President Biden took office in 2021 with an ambitious plan to improve the post-pandemic economy and to reduce the level of poverty among older adults. His proposals included increasing Social Security benefits, updating cost-of-living adjustments, reducing drug costs, and expanding Medicare coverage.
Unfortunately for seniors, presidential authority to improve their Social Security and Medicare benefits is limited. Presidents do not make laws. Nor do presidential interpretations of their authority always survive judicial challenges, as the Biden administration discovered when the Supreme Court overturned its plan to forgive student loan debt. A president must persuade Congress to make significant changes in existing legislation before seniors can enjoy benefit increases that the president proposes.
Even in the first two years of the Biden presidency, when his party controlled both legislative houses, Congress was less than cooperative in enacting his full economic plan. Many seniors are seeing lower prescription drug costs, but other proposed reforms are still awaiting legislative action.
President Biden proposed a guaranteed minimum Social Security benefit equal to at least 125% of the federal poverty level for retirees who worked at least 30 years. The federal poverty level for a single family member is $14,580, or $1,280 per month. A benefit equal to 125% of that amount would be $1,518.75. The guaranteed minimum would be about $260 lower than the average Social Security benefit but considerably more than the minimum $1,033 benefit currently paid to low-income workers who remained in the workforce for 30 years.
Biden also proposed a 5% increase for seniors who have received Social Security payments for at least 20 years. A bill introduced in 2022 would implement that increase as well as the guaranteed minimum benefit. The bill would also add $200 per month to all Social Security payments to offset inflation.
The Biden proposal would pay for benefit increases by making wage earners pay Social Security payroll (FICA) taxes on the first $400,000 of their earnings. Currently, wage earners pay FICA taxes on the first $160,200 of their earnings. Thus, a worker who earns $160,000 per year pays FICA taxes on her full earnings while a worker who earns $320,000 a year pays FICA taxes on only half her earnings.
Unfortunately, Congress has shown little interest in protecting Social Security by correcting a tax disparity that favors high-income workers. Because Congress has not agreed upon a mechanism for funding an increase in Social Security benefits, Biden’s proposals have stagnated.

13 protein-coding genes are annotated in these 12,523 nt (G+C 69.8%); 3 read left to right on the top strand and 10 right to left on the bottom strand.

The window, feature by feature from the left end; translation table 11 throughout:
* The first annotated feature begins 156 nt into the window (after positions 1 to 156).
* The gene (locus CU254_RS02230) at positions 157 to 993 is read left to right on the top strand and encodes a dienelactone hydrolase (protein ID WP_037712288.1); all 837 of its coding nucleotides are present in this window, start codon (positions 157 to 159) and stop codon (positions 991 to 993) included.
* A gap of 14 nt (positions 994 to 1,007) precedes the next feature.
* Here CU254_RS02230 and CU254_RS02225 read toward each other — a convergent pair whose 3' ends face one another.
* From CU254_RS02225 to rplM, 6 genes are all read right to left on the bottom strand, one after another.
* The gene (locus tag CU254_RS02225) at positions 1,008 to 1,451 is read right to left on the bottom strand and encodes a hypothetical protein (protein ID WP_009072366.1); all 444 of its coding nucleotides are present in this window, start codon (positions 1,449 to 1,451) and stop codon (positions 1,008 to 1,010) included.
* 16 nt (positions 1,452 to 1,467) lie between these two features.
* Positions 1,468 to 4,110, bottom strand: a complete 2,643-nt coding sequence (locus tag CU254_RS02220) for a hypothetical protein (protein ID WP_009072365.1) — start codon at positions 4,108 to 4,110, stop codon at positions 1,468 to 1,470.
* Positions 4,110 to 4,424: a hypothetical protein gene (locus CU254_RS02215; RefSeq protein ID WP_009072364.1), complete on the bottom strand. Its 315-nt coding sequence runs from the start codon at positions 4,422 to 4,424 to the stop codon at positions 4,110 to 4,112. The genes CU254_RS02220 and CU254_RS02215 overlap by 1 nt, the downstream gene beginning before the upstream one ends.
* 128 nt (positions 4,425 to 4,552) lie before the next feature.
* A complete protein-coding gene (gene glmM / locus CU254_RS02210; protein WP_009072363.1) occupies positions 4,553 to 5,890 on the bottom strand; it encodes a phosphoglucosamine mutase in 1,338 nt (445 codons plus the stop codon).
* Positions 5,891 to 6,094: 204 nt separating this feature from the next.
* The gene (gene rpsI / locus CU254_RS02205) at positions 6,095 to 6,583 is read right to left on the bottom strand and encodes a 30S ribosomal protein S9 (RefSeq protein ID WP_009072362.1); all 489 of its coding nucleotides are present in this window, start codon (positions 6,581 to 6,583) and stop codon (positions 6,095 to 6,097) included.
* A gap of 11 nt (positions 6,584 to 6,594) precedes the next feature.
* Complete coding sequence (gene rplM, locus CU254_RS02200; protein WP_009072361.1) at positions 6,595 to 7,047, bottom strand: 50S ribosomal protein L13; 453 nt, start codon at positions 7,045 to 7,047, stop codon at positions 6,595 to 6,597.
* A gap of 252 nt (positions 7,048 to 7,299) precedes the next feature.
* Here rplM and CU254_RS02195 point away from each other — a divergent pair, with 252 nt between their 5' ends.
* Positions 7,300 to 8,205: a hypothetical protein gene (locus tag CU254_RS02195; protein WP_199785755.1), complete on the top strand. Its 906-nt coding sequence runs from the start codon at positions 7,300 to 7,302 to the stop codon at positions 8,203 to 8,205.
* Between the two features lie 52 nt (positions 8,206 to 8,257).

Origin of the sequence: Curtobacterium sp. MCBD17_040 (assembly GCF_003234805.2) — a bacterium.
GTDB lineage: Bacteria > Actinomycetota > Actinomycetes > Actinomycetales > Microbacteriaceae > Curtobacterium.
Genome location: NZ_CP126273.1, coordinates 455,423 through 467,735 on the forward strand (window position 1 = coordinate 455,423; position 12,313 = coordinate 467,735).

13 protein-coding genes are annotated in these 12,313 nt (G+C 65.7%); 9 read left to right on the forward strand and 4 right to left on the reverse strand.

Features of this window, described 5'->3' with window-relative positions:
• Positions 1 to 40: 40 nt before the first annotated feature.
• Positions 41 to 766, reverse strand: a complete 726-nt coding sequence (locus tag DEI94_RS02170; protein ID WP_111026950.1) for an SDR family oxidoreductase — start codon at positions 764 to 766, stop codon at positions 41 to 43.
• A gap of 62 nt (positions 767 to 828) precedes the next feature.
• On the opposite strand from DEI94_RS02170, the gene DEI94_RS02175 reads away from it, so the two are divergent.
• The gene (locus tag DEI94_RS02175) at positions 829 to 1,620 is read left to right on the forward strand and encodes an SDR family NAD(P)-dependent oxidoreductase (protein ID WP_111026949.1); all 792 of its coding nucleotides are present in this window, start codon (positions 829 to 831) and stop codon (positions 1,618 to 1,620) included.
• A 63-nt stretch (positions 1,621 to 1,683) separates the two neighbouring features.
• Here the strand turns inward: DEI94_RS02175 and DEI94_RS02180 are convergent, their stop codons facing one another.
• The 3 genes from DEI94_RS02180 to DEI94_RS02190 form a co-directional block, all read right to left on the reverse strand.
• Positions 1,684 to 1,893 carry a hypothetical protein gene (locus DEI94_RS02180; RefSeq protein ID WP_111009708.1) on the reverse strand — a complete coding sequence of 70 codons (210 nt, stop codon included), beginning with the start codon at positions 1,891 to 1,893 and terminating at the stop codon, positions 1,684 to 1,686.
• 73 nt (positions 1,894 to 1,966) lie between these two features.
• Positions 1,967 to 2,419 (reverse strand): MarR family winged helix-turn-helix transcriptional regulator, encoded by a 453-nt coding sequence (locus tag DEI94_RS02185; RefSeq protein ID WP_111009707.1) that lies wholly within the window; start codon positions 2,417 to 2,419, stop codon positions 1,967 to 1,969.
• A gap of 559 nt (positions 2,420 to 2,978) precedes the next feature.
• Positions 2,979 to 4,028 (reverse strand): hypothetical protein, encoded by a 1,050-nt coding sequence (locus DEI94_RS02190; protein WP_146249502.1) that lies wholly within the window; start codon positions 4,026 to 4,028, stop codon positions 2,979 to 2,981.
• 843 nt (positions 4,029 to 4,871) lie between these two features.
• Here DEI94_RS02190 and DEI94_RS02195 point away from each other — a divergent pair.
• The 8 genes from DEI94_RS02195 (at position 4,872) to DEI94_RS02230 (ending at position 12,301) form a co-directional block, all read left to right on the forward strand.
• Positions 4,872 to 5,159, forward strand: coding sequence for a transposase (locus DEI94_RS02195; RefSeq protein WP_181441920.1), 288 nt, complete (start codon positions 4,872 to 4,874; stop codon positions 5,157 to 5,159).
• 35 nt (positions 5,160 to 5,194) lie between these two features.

Social Security payments increase automatically each year to account for inflation. Unfortunately, those increase often lag behind the inflation rate. For example, the cost of living adjustment (COLA) in December 2021 was 5.9%. Yet inflation soared in 2022, forcing Social Security recipients to wait until December 2022 for an adjustment that matched current inflation. The 2022 COLA was 8.7%.
While no pending legislation addresses that lag, the 2022 bill seeks to implement one of President Biden’s reforms by changing the way the COLA is calculated. The bill would tie the adjustment to the Consumer Price Index for the Elderly (CPI-E), a measure of inflation that places more weight on goods and services (such as healthcare costs) that are purchased by older adults.
The COLA is currently based on the Consumer Price Index for Urban Workers (CPI-W). Whether tying the COLA to the CPI-E would actually cause benefits to increase is unclear. In any event, it seems unlikely that any change will be enacted during the current legislative term.
The Inflation Reduction Act gave the Department of Health and Human Services (DHSS) the authority to negotiate lower prescription drug prices for seniors. It also capped the cost of insulin at $35 and required drug companies to pay rebates to Medicare if they raise certain drug prices above the inflation rate. Data released by DHSS suggests that these measures are helping older adults save hundreds of dollars each year on prescription drug purchases.
Early in his administration, President Biden acknowledged that his hope of expanding Medicare coverage to include vision, dental, hearing care was “a reach.” Limited versions of those coverages are available through some Medicare Advantage plans, although Professor John McDonough at Harvard’s School of Public Health emphasizes the word “limited” because “it’s a lot less than people imagine.”
At this point, the Biden administration is focused on assuring the financial stability of Medicare. The administration’s proposal again involves raising the cap on FICA taxes so that higher wage earners (and people who earn money though investments) will pay a fair share of Medicare costs. Since Congress has no stomach for raising taxes, Professor McDonough expects the funding issue to be kicked down the road until Congress is forced to raise taxes or reduce benefits.